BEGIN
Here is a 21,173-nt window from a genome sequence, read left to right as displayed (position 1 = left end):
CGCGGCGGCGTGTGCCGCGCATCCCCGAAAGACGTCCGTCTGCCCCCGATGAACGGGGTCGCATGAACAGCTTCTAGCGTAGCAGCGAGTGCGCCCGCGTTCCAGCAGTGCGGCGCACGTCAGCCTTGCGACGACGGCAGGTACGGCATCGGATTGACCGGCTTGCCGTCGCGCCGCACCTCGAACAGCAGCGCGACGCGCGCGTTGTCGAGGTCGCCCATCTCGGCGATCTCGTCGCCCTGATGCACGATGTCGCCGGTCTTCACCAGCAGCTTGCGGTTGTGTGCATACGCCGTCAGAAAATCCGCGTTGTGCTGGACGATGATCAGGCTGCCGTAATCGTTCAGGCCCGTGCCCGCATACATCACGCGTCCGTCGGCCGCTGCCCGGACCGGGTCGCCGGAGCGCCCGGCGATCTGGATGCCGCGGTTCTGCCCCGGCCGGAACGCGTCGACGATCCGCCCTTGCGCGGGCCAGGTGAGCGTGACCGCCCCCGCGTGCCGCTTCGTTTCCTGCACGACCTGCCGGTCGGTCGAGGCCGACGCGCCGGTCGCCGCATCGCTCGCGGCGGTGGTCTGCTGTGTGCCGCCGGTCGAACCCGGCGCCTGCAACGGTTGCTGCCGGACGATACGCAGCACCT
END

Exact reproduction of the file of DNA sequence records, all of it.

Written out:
Here is a 21,173-nt window from a genome sequence, read left to right as displayed (position 1 = left end):
CGCGGCGGCGTGTGCCGCGCATCCCCGAAAGACGTCCGTCTGCCCCCGATGAACGGGGTCGCATGAACAGCTTCTAGCGTAGCAGCGAGTGCGCCCGCGTTCCAGCAGTGCGGCGCACGTCAGCCTTGCGACGACGGCAGGTACGGCATCGGATTGACCGGCTTGCCGTCGCGCCGCACCTCGAACAGCAGCGCGACGCGCGCGTTGTCGAGGTCGCCCATCTCGGCGATCTCGTCGCCCTGATGCACGATGTCGCCGGTCTTCACCAGCAGCTTGCGGTTGTGTGCATACGCCGTCAGAAAATCCGCGTTGTGCTGGACGATGATCAGGCTGCCGTAATCGTTCAGGCCCGTGCCCGCATACATCACGCGTCCGTCGGCCGCTGCCCGGACCGGGTCGCCGGAGCGCCCGGCGATCTGGATGCCGCGGTTCTGCCCCGGCCGGAACGCGTCGACGATCCGCCCTTGCGCGGGCCAGGTGAGCGTGACCGCCCCCGCGTGCCGCTTCGTTTCCTGCACGACCTGCCGGTCGGTCGAGGCCGACGCGCCGGTCGCCGCATCGCTCGCGGCGGTGGTCTGCTGTGTGCCGCCGGTCGAACCCGGCGCCTGCAACGGTTGCTGCCGGACGATACGCAGCACCT